Pubdate: Tue, 29 Apr 2008
Source: San Jose Mercury News (CA)
Copyright: 2008 San Jose Mercury News
Author: Lisa Leff, Associated Press
Bookmark: (Incarceration)


Leaders Issue Budget Warning

SACRAMENTO - In a rare show of unity, California's top higher
education officials on Monday warned that inadequate state funding is
bleeding the quality from one of the world's most celebrated college
and university systems.

The leaders of the University of California, California State
University and California Community Colleges predicted that a new
round of spending cuts would have dire consequences for their 142
campuses, from losing top-notch faculty to making a college degree too
expensive for some students.

"I really believe California is at a crossroads - a political,
educational, cultural, economic crossroads," CSU Chancellor Charles
Reed said. "Is the state going to dedicate its resources to invest in
young people's futures, invest in California's wherewithal, or

Along with most other state agencies, the three systems stand to lose
10 percent of their proposed annual budgets, or nearly $1.3 billion
among them, under Gov. Arnold Schwarzenegger's spending plan for the
fiscal year that begins July 1.

The governor ordered the reductions to cope with a statewide deficit
he estimated last week would top $10 billion through June 2009, down
from an earlier estimate of $16 billion. His revised budget proposal
is due in mid-May.

UC Provost Rory Hume said the higher education systems have not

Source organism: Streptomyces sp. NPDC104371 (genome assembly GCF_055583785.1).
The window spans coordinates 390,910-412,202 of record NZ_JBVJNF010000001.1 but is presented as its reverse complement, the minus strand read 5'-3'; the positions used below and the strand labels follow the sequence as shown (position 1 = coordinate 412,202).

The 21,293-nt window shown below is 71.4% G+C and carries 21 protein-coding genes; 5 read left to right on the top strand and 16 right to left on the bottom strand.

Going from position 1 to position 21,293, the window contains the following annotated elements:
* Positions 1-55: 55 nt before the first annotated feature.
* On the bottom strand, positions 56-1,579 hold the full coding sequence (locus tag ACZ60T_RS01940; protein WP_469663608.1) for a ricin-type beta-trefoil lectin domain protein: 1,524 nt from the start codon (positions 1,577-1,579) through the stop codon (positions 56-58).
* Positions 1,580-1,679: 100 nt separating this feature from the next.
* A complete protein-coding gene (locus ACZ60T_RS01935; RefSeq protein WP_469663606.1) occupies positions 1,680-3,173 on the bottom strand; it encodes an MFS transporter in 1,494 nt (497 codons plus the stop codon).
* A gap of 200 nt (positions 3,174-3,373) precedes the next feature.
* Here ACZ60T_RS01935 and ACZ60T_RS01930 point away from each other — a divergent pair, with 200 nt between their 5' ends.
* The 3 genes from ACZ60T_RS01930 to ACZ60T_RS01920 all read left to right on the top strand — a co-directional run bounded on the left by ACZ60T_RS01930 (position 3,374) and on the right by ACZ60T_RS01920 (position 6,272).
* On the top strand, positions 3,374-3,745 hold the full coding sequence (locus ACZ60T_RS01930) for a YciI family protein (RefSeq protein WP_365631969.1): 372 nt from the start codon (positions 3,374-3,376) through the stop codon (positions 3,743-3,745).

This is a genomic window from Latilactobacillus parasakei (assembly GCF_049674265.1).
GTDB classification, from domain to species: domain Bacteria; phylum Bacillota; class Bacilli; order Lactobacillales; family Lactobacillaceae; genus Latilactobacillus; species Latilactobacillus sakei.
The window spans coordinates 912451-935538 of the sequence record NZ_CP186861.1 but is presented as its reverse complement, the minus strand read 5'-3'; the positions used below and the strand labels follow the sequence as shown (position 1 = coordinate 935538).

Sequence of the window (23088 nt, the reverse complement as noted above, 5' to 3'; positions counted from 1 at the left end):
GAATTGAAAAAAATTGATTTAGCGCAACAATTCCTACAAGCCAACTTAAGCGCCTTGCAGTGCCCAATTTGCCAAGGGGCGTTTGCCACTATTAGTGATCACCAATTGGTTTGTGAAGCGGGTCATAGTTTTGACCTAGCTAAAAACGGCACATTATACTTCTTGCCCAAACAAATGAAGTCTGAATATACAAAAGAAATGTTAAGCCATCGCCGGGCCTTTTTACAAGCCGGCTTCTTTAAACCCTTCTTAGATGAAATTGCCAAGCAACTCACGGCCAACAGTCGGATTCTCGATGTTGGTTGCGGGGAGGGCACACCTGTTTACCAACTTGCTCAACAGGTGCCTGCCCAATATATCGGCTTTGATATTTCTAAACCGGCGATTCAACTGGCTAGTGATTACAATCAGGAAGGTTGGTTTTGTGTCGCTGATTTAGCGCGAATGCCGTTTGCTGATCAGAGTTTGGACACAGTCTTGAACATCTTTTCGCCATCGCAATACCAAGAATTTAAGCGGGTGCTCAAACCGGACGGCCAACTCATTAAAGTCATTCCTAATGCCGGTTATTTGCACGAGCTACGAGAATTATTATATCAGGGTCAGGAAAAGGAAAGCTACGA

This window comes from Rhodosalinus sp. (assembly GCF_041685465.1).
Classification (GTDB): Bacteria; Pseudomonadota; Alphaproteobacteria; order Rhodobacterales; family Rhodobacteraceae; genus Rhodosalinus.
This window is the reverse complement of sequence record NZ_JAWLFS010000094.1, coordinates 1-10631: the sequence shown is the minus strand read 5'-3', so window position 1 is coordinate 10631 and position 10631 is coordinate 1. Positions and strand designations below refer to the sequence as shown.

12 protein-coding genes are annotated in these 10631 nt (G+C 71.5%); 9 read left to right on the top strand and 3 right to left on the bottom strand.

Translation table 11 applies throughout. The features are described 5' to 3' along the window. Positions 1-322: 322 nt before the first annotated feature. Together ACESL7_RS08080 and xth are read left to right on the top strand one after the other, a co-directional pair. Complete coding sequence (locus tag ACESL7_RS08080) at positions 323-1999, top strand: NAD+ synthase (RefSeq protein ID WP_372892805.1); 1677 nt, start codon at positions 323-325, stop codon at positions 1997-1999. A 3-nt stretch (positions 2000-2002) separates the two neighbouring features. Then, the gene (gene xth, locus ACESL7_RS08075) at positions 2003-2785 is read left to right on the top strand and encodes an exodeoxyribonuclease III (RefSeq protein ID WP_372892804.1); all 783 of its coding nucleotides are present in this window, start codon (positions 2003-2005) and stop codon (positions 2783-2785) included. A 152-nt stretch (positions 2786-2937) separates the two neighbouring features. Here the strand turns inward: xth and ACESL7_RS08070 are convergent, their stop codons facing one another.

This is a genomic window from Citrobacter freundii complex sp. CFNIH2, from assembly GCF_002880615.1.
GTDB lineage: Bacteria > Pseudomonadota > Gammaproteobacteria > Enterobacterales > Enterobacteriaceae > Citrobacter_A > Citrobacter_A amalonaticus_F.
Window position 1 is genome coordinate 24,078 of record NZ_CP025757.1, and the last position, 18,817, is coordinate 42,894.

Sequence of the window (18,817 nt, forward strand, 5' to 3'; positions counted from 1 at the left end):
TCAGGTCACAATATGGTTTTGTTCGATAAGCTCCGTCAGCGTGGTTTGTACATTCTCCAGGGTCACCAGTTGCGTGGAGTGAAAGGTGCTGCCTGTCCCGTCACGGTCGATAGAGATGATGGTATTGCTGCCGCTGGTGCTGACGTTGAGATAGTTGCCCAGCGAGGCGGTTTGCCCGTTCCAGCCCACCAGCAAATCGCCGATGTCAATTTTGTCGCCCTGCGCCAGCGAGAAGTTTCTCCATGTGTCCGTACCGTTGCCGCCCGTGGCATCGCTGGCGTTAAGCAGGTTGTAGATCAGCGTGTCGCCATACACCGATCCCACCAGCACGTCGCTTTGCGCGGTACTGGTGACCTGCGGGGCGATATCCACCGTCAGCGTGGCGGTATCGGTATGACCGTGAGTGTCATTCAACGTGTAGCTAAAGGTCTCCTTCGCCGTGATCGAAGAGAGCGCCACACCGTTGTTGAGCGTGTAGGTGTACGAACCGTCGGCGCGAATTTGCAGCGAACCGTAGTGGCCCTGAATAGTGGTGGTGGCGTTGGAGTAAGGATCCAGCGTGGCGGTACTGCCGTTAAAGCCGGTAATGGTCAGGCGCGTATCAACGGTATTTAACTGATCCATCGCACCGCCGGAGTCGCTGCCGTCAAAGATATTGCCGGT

recovered from a series of deep budget cuts during the 1990s and again
in 2004. Because of that, he said they now face "a level of cuts that
is unprecedented in its cumulative effect."

The three leaders were in Sacramento on Monday to meet with
journalists and lawmakers. During a news conference, Hume, Reed and
Community College Chancellor Diane Woodruff said they would urge
legislators to raise taxes and fees to offset the proposed cuts.

Reed went one step further, saying he supports imposing a sales tax on
professional services such as those provided by lawyers and
accountants to raise revenue. He also said he thinks California's
prison system should be a prime target for lawmakers looking for
places to level the budget ax.

"California spends way too much money on its prison system," he

The state spent $10.1 billion of its general fund on its corrections
budget this year, compared with $13.9 billion for higher education,
including financial aid.

Lisa Page, a spokeswoman for Schwarzenegger, said the governor remains
a champion of higher education and that state spending on public
universities and colleges had gone up 16 percent since he took office.
At the same time, student fees at UC have increased from $6,230 to
$7,347 and from $2,916 to $3,521 at CSU.

"He doesn't want to have to make these cuts. He doesn't want education
to have to keep going on this roller coaster ride," she said.

Although higher education always is the subject of intense lobbying
during the capital's annual budget talks, officials said they could
not remember the last time leaders from the three college systems had
come together to plead their cases.

Woodruff said the joint show of force reflects how intertwined the
systems are. Many CSU graduates begin their college careers at
community colleges, while many UC graduates start off as CSU students.

CSU is the nation's largest four-year system with 450,000 students,
while California's community colleges comprise the world's largest
college system, serving 2.6 million students each year.

"If (lawmakers) want to turn the economy around, now is the time to
invest in higher education, not cut it back," she said.
- ---
MAP posted-by: Larry Seguin